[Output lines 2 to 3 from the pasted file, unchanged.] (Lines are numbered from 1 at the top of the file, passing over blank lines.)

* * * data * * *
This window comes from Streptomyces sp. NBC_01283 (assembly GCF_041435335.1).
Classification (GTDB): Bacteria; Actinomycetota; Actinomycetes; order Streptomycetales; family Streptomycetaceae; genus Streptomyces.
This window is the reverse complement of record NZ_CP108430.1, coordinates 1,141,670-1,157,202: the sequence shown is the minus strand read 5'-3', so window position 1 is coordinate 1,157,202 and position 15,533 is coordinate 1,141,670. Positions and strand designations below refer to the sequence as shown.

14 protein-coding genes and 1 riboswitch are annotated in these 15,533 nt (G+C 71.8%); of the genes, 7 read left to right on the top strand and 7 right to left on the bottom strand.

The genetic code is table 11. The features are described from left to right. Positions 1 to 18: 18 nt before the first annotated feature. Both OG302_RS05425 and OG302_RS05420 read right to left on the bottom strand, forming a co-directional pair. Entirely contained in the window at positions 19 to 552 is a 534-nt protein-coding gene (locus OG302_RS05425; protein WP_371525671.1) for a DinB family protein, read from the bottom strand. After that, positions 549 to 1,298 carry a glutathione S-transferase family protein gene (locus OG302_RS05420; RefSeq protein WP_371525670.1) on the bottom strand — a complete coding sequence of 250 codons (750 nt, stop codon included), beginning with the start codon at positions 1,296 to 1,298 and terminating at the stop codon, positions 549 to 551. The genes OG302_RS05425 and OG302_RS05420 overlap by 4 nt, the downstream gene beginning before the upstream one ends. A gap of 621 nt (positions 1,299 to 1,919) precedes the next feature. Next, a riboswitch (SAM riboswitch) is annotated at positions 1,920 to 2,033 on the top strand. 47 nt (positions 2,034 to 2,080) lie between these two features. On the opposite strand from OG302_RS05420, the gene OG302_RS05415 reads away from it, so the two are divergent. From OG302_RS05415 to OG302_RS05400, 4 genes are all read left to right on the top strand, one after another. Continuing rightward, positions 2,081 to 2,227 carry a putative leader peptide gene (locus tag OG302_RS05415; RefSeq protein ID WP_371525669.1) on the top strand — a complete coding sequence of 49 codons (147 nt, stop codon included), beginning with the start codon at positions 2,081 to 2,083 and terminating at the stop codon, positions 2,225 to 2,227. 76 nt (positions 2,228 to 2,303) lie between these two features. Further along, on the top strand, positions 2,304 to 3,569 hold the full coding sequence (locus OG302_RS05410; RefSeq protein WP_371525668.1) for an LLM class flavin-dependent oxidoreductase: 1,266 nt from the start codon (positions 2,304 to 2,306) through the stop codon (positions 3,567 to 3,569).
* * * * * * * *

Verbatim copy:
Classification (GTDB): Bacteria; Actinomycetota; Actinomycetes; order Streptomycetales; family Streptomycetaceae; genus Streptomyces.
This window is the reverse complement of record NZ_CP108430.1, coordinates 1,141,670-1,157,202: the sequence shown is the minus strand read 5'-3', so window position 1 is coordinate 1,157,202 and position 15,533 is coordinate 1,141,670. Positions and strand designations below refer to the sequence as shown.